Construction is underway on the Viking Pavilion, a brand new venue on the Portland State campus for sports games, academic forums and other university events. The 15,000 square foot building will feature new and upgraded classrooms and sports facilities, along with an arena capable of seating 3,000 people.
The project should be completed by January 2018 and will cost roughly $50 million total, paid for primarily through philanthropic giving and state bonds, according to Mark Rountree, director of athletics at PSU.
Rountree said he hasn’t heard of any backlash against the expenditure, adding that the philanthropic donations were made to the end of improving PSU’s campus as a whole.
“It’s really two projects in one,” Rountree said. “It’s the construction of a new center, but then it’s a renovation of the existing building—the Peter W. Stott Center.”
Rountree added that the glass, glaze and open student facilities of the pavilion should help it accomplish the goal of making the new facility welcoming to students in contrast with the relatively plain Peter W. Stott Center.
“This facility will really be a reflection of a first class urban institution of the size of PSU,” Rountree said.
“I’m just frustrated in general with the amount of attention this has gotten over things that I believe should take priority,” said Associated Students of PSU Equal Rights Advocacy Director Kaitlin Hoback, referencing issues of poverty and homelessness among students at PSU.
“In general, we’re not known for being a sport school, and that isn’t a bad thing,” Hoback added, “We’re known for a lot of really great programs here, academic programs that have been really successful. Sports isn’t one of them, and that’s okay, it’s a university.”
Hoback formerly worked as a caller for the PSU Foundation, and noted that PSU puts more emphasis on “project[s] that look shiny, pretty and good for the university.”
The renovation of the Peter W. Stott Center into the Viking Pavilion is long overdue, according to Jonathan Gonzales, the Vikings football team’s kicker and health studies, physical activity and exercise major.
“I came here two years ago as a sophomore transfer and I could just kind of tell that this facility wasn’t up to date,” Gonzales said.
The older facility’s weight room was too small to accommodate the different teams that used it, Gonzales said. According to him, the new facility will offer additional space and weights along with superior air conditioning compared to its predecessor.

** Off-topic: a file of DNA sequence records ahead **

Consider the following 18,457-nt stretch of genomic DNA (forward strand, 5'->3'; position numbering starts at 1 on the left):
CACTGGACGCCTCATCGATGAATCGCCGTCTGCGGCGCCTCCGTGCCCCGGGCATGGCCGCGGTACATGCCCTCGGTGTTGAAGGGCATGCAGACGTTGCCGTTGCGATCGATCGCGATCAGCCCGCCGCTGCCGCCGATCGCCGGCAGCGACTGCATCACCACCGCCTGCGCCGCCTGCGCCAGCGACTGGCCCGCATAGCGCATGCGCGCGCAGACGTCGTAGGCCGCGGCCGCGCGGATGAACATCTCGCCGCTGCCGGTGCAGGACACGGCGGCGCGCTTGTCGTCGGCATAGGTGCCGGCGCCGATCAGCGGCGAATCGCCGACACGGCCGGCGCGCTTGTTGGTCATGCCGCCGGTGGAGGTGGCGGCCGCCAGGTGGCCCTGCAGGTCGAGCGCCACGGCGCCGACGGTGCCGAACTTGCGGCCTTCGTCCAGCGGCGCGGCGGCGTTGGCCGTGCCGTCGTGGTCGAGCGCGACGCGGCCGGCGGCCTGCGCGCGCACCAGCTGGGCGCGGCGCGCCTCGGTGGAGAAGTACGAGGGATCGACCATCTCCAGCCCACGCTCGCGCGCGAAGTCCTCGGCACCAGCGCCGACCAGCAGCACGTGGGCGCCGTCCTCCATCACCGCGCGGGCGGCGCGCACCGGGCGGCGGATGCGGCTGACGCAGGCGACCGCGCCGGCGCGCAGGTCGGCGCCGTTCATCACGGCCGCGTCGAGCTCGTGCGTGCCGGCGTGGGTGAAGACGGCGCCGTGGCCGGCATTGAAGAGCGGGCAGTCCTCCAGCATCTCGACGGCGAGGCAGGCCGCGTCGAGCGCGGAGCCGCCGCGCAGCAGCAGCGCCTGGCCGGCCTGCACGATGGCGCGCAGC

According to Braxton Tucker, a forward for the Vikings men’s basketball team and economics major at PSU, the upgrades to the weight room are his most eagerly anticipated part of the project. New top-of-the-line weights and turf in the weight room were particularly exciting features, he added. Tucker said that his team can do sled training in the new space, which is a part of several workout regimens he had previously heard about from other schools’ teams. The new equipment should help bring his team up to par with some of their tougher competitors, he added.
The Viking Pavilion’s capacity as a venue for large-scale events—which in the past the university has sometimes not had space for—should serve students both inside and outside the athletics program, according to Rountree. It will feature open study areas, lounges and cafes for students, he added.
“We’re really excited about how this building really is going to impact this campus and not just athletics,” Rountree said. “Yes we’ll be able to play basketball games there and volleyball games there, but [also] from the nature of really making the Park Blocks a signature area of our campus.”
The Pavilion’s large lounge areas and study areas should be beneficial to students not on PSU’s sports teams and help them mingle with athletes, Gonzales said.
“I think it will bring everyone together,” Gonzales said. “Not only just athletes, but people from outside. They’ll come here and they’ll kind of realize that this is just a place where they can hang out.”
One feature that will allow the Pavilion to serve athletes and non-athletes alike will be the construction of practice floors that PSU’s basketball and volleyball teams can utilize while sizable academic events are taking place in the main arena, according to Rountree.
Tucker said that the Pavilion will put his team in a better position to find new recruits. “For athletics, it’s going to bring everybody closer together and…more proud to be a Viking.”
“The basketball gym is going to add a couple more thousand seats, which means there’s a couple more thousand fans,” Tucker added.
Additionally, according to Tucker, the new windows and other improvements to the arena spaces should make sports games more attractive to viewers, even when his team isn’t doing well during a season, the improvements to the court should help draw more fans to the games.
“I think students will really enjoy this building for years and decades to come,” Rountree said.